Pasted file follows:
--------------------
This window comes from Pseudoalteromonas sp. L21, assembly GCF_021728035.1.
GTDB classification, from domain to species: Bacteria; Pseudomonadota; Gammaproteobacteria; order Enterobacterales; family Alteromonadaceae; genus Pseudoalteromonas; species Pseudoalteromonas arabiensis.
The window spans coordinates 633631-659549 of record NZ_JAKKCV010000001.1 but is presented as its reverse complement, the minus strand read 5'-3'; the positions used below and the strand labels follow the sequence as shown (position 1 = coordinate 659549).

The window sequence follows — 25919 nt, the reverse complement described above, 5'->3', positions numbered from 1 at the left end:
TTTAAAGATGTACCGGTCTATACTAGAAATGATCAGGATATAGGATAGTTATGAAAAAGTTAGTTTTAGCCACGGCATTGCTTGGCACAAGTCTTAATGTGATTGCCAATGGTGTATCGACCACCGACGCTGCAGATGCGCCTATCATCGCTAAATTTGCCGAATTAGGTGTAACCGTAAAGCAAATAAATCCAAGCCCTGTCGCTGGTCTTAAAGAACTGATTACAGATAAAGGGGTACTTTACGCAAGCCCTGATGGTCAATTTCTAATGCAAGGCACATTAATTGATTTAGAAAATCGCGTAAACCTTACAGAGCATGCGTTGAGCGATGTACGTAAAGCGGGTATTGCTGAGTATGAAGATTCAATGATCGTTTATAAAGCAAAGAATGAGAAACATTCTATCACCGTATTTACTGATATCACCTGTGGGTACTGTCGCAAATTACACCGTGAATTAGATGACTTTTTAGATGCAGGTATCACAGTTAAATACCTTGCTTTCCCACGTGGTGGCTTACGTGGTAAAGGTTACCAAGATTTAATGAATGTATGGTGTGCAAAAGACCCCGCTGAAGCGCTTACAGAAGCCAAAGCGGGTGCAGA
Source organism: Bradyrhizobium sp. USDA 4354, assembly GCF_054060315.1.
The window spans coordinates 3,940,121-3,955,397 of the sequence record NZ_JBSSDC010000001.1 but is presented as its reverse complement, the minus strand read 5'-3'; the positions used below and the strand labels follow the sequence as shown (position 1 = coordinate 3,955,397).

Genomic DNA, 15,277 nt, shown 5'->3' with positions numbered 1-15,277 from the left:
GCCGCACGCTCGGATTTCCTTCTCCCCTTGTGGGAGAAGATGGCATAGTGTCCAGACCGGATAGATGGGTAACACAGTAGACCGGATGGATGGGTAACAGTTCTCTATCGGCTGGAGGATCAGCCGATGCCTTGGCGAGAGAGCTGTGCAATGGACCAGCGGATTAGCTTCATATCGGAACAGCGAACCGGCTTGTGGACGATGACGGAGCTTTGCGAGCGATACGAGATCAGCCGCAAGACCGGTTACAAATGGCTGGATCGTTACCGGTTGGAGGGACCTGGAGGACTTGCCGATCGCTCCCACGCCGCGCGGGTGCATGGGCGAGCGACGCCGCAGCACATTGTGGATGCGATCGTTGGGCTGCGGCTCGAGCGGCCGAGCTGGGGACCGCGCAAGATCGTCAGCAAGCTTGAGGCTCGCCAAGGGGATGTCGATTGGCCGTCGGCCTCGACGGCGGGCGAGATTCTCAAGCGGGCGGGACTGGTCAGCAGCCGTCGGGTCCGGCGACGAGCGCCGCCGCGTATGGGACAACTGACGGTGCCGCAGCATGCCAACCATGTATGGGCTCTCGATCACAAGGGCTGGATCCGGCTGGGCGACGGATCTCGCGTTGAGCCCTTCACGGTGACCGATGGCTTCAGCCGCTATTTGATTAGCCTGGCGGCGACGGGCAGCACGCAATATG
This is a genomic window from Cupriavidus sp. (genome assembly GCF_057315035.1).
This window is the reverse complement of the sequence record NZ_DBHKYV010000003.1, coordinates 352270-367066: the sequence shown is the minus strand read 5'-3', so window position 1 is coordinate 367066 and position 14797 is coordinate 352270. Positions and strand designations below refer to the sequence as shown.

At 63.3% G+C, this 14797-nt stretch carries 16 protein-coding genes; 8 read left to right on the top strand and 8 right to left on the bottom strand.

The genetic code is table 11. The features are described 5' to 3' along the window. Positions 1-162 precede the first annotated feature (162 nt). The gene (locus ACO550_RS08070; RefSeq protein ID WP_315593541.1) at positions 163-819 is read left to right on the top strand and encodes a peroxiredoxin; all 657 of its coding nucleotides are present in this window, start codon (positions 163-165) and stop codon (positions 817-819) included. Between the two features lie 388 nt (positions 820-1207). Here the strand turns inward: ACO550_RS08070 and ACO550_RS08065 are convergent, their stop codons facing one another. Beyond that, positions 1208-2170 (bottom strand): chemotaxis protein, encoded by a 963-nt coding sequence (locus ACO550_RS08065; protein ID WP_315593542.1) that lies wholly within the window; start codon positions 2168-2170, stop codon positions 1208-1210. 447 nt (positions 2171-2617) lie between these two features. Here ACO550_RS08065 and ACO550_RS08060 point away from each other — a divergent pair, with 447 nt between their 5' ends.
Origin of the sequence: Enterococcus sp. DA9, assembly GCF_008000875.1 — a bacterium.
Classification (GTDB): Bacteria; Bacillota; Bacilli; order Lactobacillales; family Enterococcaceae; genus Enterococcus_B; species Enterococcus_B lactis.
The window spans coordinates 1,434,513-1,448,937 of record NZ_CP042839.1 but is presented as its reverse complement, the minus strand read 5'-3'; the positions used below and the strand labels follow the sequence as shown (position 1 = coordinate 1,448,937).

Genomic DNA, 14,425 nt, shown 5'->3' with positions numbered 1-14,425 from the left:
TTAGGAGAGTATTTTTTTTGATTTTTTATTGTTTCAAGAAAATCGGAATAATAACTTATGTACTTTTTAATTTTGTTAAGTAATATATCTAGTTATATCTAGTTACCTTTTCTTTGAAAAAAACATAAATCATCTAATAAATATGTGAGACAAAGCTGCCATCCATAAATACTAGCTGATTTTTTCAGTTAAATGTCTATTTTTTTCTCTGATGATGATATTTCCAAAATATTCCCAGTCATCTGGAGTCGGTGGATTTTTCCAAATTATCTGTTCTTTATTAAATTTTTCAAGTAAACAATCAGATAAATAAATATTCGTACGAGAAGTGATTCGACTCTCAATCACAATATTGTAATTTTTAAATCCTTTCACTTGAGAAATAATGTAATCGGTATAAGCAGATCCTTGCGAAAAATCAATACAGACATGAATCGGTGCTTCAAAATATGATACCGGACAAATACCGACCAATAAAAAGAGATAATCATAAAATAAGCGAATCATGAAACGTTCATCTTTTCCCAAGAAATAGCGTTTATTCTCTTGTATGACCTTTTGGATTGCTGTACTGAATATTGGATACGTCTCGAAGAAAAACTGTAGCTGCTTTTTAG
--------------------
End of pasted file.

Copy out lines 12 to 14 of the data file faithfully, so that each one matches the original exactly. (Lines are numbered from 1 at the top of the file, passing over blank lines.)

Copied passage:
At 63.3% G+C, this 14797-nt stretch carries 16 protein-coding genes; 8 read left to right on the top strand and 8 right to left on the bottom strand.

The genetic code is table 11. The features are described 5' to 3' along the window. Positions 1-162 precede the first annotated feature (162 nt). The gene (locus ACO550_RS08070; RefSeq protein ID WP_315593541.1) at positions 163-819 is read left to right on the top strand and encodes a peroxiredoxin; all 657 of its coding nucleotides are present in this window, start codon (positions 163-165) and stop codon (positions 817-819) included. Between the two features lie 388 nt (positions 820-1207). Here the strand turns inward: ACO550_RS08070 and ACO550_RS08065 are convergent, their stop codons facing one another. Beyond that, positions 1208-2170 (bottom strand): chemotaxis protein, encoded by a 963-nt coding sequence (locus ACO550_RS08065; protein ID WP_315593542.1) that lies wholly within the window; start codon positions 2168-2170, stop codon positions 1208-1210. 447 nt (positions 2171-2617) lie between these two features. Here ACO550_RS08065 and ACO550_RS08060 point away from each other — a divergent pair, with 447 nt between their 5' ends.
Origin of the sequence: Enterococcus sp. DA9, assembly GCF_008000875.1 — a bacterium.